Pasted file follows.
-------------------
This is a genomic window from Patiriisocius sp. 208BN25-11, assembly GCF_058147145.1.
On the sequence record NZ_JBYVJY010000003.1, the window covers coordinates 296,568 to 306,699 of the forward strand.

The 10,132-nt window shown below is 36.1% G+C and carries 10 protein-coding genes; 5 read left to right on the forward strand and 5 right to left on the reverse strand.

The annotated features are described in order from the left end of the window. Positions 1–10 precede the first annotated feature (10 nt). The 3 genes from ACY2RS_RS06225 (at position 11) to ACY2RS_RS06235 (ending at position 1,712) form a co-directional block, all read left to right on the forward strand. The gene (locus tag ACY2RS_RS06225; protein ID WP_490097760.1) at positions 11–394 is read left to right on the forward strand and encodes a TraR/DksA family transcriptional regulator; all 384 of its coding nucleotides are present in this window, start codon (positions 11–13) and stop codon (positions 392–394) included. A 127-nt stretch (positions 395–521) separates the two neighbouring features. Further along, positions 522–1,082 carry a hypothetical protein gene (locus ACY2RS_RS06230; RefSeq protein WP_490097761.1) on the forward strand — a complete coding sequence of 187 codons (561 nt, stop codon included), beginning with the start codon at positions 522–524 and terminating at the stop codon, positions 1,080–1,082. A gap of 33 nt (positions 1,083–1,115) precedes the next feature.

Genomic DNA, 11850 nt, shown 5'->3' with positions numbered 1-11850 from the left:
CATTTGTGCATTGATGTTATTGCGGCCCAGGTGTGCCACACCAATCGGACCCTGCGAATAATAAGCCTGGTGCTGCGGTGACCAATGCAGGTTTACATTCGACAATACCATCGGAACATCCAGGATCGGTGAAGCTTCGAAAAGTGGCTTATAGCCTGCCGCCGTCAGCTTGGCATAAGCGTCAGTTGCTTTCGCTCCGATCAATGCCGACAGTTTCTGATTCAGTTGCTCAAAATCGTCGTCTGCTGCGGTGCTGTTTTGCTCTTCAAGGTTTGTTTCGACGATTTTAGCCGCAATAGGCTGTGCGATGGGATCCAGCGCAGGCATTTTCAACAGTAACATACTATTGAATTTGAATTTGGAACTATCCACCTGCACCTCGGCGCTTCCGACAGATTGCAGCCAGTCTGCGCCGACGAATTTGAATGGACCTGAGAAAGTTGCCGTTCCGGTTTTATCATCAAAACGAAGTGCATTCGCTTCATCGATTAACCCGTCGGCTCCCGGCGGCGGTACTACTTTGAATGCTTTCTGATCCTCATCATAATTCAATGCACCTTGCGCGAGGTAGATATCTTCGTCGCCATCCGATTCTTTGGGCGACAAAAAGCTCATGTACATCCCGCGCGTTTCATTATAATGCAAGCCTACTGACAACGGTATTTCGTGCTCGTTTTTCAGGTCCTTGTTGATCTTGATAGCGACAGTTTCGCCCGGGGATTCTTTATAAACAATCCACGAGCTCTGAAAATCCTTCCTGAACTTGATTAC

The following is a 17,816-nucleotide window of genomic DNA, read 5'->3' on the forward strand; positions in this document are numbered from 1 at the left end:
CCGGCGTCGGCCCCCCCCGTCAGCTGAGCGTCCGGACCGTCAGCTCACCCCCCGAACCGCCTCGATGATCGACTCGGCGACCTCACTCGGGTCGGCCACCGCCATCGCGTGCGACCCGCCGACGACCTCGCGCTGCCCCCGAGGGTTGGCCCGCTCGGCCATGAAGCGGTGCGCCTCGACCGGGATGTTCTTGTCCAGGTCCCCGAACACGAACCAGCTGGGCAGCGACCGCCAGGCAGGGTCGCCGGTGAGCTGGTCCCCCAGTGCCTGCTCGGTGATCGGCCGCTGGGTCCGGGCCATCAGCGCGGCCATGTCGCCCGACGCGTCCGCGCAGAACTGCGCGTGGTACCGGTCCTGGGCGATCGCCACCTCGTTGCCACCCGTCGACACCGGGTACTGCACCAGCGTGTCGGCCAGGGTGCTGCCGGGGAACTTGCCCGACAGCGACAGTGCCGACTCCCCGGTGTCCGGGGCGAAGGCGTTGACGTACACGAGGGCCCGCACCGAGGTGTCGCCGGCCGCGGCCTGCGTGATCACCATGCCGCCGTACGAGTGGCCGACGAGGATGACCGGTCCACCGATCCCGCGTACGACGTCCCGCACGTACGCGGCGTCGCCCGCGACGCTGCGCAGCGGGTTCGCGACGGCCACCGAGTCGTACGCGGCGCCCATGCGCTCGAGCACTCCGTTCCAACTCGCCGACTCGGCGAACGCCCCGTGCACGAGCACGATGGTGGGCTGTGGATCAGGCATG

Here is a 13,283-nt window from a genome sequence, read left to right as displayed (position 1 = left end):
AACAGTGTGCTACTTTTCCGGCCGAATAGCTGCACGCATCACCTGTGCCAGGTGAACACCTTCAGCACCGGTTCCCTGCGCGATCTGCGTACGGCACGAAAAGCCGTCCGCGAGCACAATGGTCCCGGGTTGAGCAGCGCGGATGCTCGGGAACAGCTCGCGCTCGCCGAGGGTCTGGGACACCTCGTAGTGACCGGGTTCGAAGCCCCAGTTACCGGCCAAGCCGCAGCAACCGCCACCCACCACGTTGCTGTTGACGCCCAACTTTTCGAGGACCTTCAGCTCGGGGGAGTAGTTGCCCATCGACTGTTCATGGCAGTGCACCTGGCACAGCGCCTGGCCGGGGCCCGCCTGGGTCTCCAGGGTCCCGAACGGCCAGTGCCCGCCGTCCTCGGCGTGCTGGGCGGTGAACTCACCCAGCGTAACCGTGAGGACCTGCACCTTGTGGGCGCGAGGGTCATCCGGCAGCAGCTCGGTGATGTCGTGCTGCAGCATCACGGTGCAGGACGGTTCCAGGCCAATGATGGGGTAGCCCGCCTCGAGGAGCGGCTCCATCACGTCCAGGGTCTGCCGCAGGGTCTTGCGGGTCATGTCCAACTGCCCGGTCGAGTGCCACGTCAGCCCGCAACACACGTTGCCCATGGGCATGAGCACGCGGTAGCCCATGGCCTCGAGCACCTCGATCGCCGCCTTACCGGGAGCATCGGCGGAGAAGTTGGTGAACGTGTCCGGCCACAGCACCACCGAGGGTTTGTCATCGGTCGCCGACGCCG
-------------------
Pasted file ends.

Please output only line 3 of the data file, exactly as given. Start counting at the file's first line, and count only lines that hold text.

The 10,132-nt window shown below is 36.1% G+C and carries 10 protein-coding genes; 5 read left to right on the forward strand and 5 right to left on the reverse strand.